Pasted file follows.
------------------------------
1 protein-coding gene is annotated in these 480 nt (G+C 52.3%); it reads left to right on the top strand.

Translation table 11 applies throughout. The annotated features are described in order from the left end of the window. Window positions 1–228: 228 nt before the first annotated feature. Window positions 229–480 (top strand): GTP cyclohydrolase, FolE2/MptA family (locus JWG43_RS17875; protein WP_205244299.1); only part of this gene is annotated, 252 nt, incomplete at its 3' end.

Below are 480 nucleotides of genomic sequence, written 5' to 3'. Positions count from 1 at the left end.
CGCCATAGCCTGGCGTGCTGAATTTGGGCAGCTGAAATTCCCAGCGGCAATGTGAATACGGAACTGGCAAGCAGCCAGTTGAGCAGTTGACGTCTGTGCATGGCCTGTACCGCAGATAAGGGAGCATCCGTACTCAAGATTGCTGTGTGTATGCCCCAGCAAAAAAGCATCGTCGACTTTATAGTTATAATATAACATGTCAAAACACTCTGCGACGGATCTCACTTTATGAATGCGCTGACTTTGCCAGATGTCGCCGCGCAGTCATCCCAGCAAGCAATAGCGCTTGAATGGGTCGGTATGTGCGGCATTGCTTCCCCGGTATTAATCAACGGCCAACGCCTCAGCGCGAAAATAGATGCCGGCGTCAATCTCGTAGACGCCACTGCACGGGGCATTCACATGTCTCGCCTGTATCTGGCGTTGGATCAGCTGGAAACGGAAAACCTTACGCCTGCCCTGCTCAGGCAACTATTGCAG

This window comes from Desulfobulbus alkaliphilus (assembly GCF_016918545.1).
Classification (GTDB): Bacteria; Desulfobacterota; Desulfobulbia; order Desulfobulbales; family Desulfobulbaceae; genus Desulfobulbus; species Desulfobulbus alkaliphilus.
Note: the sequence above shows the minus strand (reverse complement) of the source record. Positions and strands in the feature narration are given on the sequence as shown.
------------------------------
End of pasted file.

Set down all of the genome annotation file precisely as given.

1 protein-coding gene is annotated in these 480 nt (G+C 52.3%); it reads left to right on the top strand.

Translation table 11 applies throughout. The annotated features are described in order from the left end of the window. Window positions 1–228: 228 nt before the first annotated feature. Window positions 229–480 (top strand): GTP cyclohydrolase, FolE2/MptA family (locus JWG43_RS17875; protein WP_205244299.1); only part of this gene is annotated, 252 nt, incomplete at its 3' end.

Below are 480 nucleotides of genomic sequence, written 5' to 3'. Positions count from 1 at the left end.
CGCCATAGCCTGGCGTGCTGAATTTGGGCAGCTGAAATTCCCAGCGGCAATGTGAATACGGAACTGGCAAGCAGCCAGTTGAGCAGTTGACGTCTGTGCATGGCCTGTACCGCAGATAAGGGAGCATCCGTACTCAAGATTGCTGTGTGTATGCCCCAGCAAAAAAGCATCGTCGACTTTATAGTTATAATATAACATGTCAAAACACTCTGCGACGGATCTCACTTTATGAATGCGCTGACTTTGCCAGATGTCGCCGCGCAGTCATCCCAGCAAGCAATAGCGCTTGAATGGGTCGGTATGTGCGGCATTGCTTCCCCGGTATTAATCAACGGCCAACGCCTCAGCGCGAAAATAGATGCCGGCGTCAATCTCGTAGACGCCACTGCACGGGGCATTCACATGTCTCGCCTGTATCTGGCGTTGGATCAGCTGGAAACGGAAAACCTTACGCCTGCCCTGCTCAGGCAACTATTGCAG

This window comes from Desulfobulbus alkaliphilus (assembly GCF_016918545.1).
Classification (GTDB): Bacteria; Desulfobacterota; Desulfobulbia; order Desulfobulbales; family Desulfobulbaceae; genus Desulfobulbus; species Desulfobulbus alkaliphilus.
Note: the sequence above shows the minus strand (reverse complement) of the source record. Positions and strands in the feature narration are given on the sequence as shown.